Logan hits back at Commons over title race taunt

Talk about end-of-season emotions running high. Shay Logan, the Aberdeen defender, didn’t miss Celtic’s Kris Commons just minutes after the Parkhead club had officially been confirmed champions for the fourth consecutive season.

Dundee Uniteds Aidan Connolly attempts to shake off a challenge from Jonny Hayes. Picture: SNS
Dundee Uniteds Aidan Connolly attempts to shake off a challenge from Jonny Hayes. Picture: SNS

It’s not that Logan feels the Parkhead side are not deserving of their latest title success, which came on the back of a quite valiant effort from runners-up Aberdeen to become the first club outwith the Old Firm since way back in 1985 to savour that particular accolade.

Instead, what riled Logan more than anything was Commons claiming last week, just as Ronny Deila’s side were homing in on the Norwegian’s first Premiership success, that Aberdeen never really presented a credible threat to Celtic’s hopes of once more flying the flag over Glasgow’s East End, despite Derek McIness’ men moving four points clear of the Parkhead club back in January as the race for the top-flight trophy began to grip the whole of 
Scottish football.

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Those comments, as one might imagine, didn’t sit well within the proud Pittodrie dressing-room. Defender Logan, who has been a vital player for Aberdeen this season, reckoned Commons showed them gross disrespect and, with those words still ringing in his ears, hopes to use them as motivation for launching another crack at taking 
Celtic’s crown from them next season.

“It is disrespectful of Kris Commons to say there has been no title race,” said Logan after Saturday’s defeat on Tayside.

“It’s all well and good saying that when he needed us to lose a game but he wasn’t saying that two months ago and wasn’t saying that when his team played us.

“That’s his opinion and fair play to him and Celtic for winning the league. But they have to play us next week and we hope to right a few wrongs in the game.

“I’m very proud of the team and the way we have performed this season.

“It wasn’t the best game for us on Saturday but we’ve performed well this season and it just wasn’t to be. Last season we were third, this year we are second and maybe next year it will be first.

“The head-to-head games have been a factor but there were a couple which we shouldn’t have lost.

“But that’s football and you have to put the ball back in the net when you are on top. Celtic have been more clinical against us but we have a good mindset at our club.

“I would never have a go at a team that has won the league but there has been a few bobbles here and there and some decisions which have gone their way.”

Aberdeen simply ran out of the kind of energy which has been characteristic of their overall play for the season, and were unable to pull off a comeback after Robbie Muirhead’s well-taken 13th minute winner killed off any lingering hopes they’d harboured of extending their challenge until Celtic’s visit to the Granite City on Sunday.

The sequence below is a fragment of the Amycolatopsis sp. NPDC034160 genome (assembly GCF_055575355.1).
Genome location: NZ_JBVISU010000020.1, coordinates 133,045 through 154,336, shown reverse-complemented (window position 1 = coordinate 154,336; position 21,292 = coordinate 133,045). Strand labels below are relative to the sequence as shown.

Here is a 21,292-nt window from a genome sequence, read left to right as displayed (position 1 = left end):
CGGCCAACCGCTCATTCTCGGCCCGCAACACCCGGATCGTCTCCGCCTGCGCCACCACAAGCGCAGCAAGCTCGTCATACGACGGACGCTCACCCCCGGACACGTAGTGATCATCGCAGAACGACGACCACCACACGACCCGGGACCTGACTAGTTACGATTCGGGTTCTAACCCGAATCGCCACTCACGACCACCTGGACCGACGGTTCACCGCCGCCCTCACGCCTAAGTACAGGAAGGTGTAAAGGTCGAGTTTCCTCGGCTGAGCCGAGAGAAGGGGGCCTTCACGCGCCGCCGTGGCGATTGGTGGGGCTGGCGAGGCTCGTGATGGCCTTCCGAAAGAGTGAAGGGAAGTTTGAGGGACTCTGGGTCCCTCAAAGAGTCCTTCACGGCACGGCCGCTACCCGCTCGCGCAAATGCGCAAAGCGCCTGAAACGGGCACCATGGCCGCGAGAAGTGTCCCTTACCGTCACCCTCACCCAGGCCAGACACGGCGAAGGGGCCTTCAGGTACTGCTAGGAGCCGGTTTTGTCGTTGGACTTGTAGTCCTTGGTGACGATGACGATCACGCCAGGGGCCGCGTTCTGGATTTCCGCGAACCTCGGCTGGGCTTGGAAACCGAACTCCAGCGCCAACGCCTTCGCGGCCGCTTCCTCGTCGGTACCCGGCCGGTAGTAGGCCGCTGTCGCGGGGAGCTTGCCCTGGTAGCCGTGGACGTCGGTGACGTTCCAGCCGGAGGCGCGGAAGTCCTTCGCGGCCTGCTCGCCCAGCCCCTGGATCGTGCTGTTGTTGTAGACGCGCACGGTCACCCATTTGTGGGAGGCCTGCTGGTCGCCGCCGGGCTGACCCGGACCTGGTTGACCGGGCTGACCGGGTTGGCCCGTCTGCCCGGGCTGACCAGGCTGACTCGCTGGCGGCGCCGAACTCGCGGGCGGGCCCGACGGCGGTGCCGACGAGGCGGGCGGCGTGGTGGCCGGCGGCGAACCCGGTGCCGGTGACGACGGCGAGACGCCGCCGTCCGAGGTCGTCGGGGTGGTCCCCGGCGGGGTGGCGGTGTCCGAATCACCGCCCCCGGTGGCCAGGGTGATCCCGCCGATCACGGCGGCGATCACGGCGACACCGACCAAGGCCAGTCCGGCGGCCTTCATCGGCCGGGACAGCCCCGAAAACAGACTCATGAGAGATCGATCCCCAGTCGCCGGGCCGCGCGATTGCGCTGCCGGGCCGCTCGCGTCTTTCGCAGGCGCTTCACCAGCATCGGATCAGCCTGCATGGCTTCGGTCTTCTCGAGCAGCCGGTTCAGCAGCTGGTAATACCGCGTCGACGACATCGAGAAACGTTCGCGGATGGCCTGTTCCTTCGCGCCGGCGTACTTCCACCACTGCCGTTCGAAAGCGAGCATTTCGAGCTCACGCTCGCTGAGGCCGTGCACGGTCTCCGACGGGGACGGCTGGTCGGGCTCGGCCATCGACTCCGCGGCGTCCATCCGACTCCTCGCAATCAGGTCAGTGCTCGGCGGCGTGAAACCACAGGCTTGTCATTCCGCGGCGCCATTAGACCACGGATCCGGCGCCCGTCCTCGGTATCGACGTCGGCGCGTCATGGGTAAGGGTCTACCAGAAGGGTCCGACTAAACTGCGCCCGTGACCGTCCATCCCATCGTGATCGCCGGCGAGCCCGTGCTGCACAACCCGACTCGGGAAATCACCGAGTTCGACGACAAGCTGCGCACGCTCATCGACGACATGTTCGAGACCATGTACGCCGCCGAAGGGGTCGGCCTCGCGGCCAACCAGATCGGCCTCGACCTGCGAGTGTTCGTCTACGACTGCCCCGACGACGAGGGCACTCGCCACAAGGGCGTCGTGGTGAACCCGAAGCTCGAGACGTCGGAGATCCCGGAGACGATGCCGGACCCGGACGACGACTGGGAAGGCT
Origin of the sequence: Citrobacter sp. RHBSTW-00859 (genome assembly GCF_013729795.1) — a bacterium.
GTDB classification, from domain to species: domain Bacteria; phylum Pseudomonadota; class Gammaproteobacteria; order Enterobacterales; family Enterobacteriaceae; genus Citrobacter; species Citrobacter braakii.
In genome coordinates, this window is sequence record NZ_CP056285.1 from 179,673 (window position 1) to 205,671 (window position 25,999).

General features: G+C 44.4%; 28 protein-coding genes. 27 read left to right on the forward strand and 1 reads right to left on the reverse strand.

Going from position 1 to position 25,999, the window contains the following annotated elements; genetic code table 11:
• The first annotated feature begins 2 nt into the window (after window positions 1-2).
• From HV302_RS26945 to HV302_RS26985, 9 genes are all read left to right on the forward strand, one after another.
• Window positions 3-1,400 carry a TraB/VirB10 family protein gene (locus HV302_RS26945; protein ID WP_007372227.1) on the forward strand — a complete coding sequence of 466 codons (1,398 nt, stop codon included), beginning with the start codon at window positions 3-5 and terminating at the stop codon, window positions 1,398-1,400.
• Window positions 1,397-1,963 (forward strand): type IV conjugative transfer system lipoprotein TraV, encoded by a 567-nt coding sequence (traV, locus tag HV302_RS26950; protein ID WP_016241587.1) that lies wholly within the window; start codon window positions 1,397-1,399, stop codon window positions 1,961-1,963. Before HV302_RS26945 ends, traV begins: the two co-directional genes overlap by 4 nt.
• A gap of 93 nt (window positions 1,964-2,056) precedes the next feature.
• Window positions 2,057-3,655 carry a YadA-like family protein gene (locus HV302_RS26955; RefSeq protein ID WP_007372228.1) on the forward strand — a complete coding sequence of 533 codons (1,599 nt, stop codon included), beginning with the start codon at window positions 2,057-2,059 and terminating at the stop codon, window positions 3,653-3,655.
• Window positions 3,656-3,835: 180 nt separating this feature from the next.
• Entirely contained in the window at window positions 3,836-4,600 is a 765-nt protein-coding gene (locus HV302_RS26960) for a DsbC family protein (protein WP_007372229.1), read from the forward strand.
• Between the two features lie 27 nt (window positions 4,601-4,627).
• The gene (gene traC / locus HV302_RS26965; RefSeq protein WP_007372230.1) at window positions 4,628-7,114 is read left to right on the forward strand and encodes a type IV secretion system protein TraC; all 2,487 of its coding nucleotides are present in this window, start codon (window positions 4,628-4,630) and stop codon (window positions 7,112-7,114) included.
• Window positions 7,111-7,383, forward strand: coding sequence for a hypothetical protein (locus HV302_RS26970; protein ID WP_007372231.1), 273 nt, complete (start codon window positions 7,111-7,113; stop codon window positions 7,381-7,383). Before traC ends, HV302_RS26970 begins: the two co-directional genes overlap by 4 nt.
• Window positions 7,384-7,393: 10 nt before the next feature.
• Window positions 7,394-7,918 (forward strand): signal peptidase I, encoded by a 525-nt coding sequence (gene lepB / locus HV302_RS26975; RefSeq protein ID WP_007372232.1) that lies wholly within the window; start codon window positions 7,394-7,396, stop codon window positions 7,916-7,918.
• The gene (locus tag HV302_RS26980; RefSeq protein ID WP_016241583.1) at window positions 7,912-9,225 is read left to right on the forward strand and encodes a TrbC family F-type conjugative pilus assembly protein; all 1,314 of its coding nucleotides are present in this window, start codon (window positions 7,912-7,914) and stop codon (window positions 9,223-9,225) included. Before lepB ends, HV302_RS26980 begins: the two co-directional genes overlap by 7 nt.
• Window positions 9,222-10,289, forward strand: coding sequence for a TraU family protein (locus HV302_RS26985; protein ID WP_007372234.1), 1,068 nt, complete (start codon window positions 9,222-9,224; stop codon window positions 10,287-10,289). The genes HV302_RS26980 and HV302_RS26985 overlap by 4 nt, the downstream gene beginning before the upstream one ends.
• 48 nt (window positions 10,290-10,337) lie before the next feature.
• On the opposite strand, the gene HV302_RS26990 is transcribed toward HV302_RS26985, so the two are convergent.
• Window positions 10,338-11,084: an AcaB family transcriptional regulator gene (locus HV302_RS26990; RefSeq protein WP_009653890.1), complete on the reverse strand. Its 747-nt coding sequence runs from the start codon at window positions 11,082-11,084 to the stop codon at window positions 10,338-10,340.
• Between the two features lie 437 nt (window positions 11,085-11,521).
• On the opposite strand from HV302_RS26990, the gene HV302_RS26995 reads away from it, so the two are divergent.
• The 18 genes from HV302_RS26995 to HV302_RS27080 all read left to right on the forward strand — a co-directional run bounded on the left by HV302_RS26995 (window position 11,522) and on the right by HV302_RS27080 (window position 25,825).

While Celtic eye their own foray in the glamour of the Champions League arena next season, the Dons already have their own domestic plans underway which they hope will see them crank up the pressure even further at the summit of the table.

Logan said: “I’m not despondent.

“Celtic have won the league by 20 or 30 points before and, with the resources they’ve got, they should. But we have a great team and manager so we can get closer. We’re very close and next season we can get that little bit closer.

“We have come a long way but, with the money Celtic have, everyone expects them to win the season by February and March. We’ve pushed them every step of the way and next season, with a few more players, we can push them a little bit more.”

Logan holds a respect for Deila’s side which he feels wasn’t shown in return by Commons but not for a minute does he confuse it with fear.

With that gap at the top narrowing between the champions and other potential challengers, the former Manchester City player maintains they are far from scared at the prospect of going head-to-head with Celtic again.

He said: “I can’t predict the future but Celtic are not the side of previous years. They are a very good team still and, despite what has happened between me and them in the past, I have a lot of respect for them.

“But they are not invincible. The games we have played have been very close and we don’t fear playing anyone in this league, especially at Pittodrie.

“We were the better team in the first 25 minutes of this game but didn’t capitalise and paid the price. From there, United had a gust of wind and their tails were up.

“There was a sloppiness to our game which isn’t normally there and it just wasn’t to be. We’re disappointed to lose but, when you look at the bigger picture, we are pleased with what we have achieved.”

For United, Europe remains a realistic target and one which Charlie Telfer, their midfielder, believes they can grasp having regained fourth place with this win.

“We have a bit of form back now and we are looking to pick up and secure as many points as we can between now and the end of the season,” said Telfer.

“First half of the season, we were brilliant. We got into the cup final and then we have had this bad patch. So it would be great if we could get a European spot.”​